Did Mangini, Morris Save Their Jobs?
Except that the Bucs then went out and won their second straight game, 20-17 in overtime in New Orleans, over a team that until last week was unbeaten. And the Browns won their third straight, beating Oakland for their fourth victory of the season.
At least Holmgren is a football man who will make the right choice for the right reasons. The Glazer family, owners of the Bucs, know so little about football that it took them six years to figure out that the Super Bowl they won after the 2002 season was the work of Tony Dungy and Rich McKay, not Jon Gruden and Bruce Allen, who they fired a year ago.
Hey guys, if you're gonna clean house for a baby coach, at least give him some time to learn.
Of course, the main item on this strange Sunday was whether Indianapolis should have pulled Peyton Manning and a phalanx of other starters in the third quarter, while leading the Jets 15-10 at halftime. The Colts ended up losing 29-15, ending their shot at an unbeaten season and easing New York's path to the playoffs, something the Colts do annually for someone after they've wrapped up everything. "Company policy'' would be the best way to put it, even if it happened to spoil an unbeaten season and league-record 23-game regular-season winning streak.
What first-year coach Jim Caldwell did (following the policy of team president Bill Polian and Dungy, the coach emeritus), will be debated for awhile. But it will go away. If the Colts win the Super Bowl, it will be mission accomplished. If they lose in the playoffs, it won't matter anyway.
What matters more in central Florida and northern Ohio -- at least for the short haul -- are the futures of Morris and Mangini.
Morris was hired a year ago along with GM Mark Dominik, They cleared out all the aging remnants (except Ronde Barber) from Tampa Bay's 2002-03 Super Bowl team put together by Dungy. It won a title the year after he was fired with a lot of help from Monte Kiffin, the defensive coordinator who left a year ago to join his son Lane at Tennessee. Then after experimenting with Byron Leftwich and Josh Johnson at quarterback, the Buccaneers went with Josh Freeman, the third of the first-round rookies after Matthew Stafford and Mark Sanchez. Freeman has a huge upside and a huge downside -- and what we've seen is mostly the downside, not unexpected in a rookie.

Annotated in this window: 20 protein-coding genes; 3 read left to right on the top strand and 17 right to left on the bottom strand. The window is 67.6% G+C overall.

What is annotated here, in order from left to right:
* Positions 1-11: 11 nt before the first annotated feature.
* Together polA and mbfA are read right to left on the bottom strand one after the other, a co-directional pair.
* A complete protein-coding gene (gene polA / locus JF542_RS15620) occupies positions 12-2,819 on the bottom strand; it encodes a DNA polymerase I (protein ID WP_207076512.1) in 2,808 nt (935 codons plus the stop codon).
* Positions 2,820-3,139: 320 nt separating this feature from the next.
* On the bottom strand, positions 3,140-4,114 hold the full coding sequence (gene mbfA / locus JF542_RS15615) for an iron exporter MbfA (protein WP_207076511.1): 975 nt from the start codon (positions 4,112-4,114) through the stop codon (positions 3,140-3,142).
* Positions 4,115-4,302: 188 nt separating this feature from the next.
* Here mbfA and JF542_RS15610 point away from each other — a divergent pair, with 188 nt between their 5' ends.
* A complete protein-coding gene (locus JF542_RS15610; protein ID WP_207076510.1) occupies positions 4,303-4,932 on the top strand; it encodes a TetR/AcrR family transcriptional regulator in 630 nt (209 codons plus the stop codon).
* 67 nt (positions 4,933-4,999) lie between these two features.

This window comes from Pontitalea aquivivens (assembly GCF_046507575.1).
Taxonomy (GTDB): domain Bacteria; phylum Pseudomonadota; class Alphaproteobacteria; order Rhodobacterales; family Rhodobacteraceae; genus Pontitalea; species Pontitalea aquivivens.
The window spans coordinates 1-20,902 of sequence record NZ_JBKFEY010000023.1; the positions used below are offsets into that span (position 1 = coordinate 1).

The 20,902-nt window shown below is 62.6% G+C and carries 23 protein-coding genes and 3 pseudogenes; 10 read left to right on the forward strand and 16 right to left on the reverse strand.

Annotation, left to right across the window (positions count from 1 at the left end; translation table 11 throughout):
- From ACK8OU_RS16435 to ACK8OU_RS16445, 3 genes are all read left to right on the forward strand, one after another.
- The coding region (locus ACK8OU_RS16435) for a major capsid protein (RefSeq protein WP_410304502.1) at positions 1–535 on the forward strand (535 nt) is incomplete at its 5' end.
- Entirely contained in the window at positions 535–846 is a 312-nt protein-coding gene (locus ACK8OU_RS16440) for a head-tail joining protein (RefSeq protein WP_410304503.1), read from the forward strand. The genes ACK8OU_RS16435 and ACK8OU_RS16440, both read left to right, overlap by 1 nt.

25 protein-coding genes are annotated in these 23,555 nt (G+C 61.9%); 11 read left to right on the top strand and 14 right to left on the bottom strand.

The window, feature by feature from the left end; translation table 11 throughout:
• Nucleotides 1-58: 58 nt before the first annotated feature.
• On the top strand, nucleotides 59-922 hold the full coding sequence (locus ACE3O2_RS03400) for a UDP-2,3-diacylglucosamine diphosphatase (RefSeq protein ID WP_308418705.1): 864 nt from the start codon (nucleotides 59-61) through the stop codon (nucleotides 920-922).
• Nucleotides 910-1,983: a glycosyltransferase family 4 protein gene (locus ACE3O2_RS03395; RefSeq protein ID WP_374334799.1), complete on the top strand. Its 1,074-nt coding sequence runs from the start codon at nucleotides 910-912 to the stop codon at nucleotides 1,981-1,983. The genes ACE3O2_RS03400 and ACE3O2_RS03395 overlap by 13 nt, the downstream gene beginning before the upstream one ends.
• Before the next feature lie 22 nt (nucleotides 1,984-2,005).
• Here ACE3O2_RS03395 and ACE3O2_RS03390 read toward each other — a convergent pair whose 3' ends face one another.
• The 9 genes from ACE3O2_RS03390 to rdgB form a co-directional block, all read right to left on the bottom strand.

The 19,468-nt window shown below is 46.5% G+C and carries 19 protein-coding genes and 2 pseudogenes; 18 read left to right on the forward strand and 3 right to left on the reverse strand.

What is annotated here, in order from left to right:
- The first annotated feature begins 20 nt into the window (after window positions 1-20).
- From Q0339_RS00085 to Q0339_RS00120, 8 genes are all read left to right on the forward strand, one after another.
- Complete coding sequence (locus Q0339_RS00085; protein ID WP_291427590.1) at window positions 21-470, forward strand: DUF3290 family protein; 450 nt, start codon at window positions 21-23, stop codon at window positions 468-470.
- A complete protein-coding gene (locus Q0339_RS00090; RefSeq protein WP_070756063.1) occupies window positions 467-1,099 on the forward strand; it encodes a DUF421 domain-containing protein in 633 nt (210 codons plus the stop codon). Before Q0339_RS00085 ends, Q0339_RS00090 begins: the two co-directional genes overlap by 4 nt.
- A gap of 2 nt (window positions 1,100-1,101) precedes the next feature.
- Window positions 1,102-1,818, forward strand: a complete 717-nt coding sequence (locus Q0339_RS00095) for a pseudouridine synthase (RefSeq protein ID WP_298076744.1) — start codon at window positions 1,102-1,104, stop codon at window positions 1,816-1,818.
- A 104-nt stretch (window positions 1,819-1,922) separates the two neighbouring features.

The win over the Saints was the first time a team 10 or more games under .500 had ever beaten a team 10 or more games over .500. Morris acknowledged afterwards that he was still in the process of learning about being a head coach. "It wasn't a learning process for me today, but it may have been for you guys,'' he said. Of the players, he said: "They're starting to get there. They like winning. They found that out last week."
Mangini is another story.
He had some success with the Jets, then was fired following last season's slide from an 8-3 start to a 9-7 finish, due in part to the team signing Brett Favre, and Favre playing the end of the season with a shoulder injury. The Jets players didn't mourn when Mangini left and the Browns probably won't if he's fired in Cleveland -- he operates his team like it's a high-school squad with laps for mistakes and long practices. That's the opposite of Holmgren's coaching approach.
But they're starting to win -- or at least get competitive. And Holmgren needs someone who knows the AFC. Mangini? He could do worse.
This Sunday will always be remembered as the day the Colts tanked an unbeaten season.
But it might also be the Sunday when the Bucs and Browns turned things around, At least in central Florida and northeastern Ohio, that will be a pretty prominent asterisk.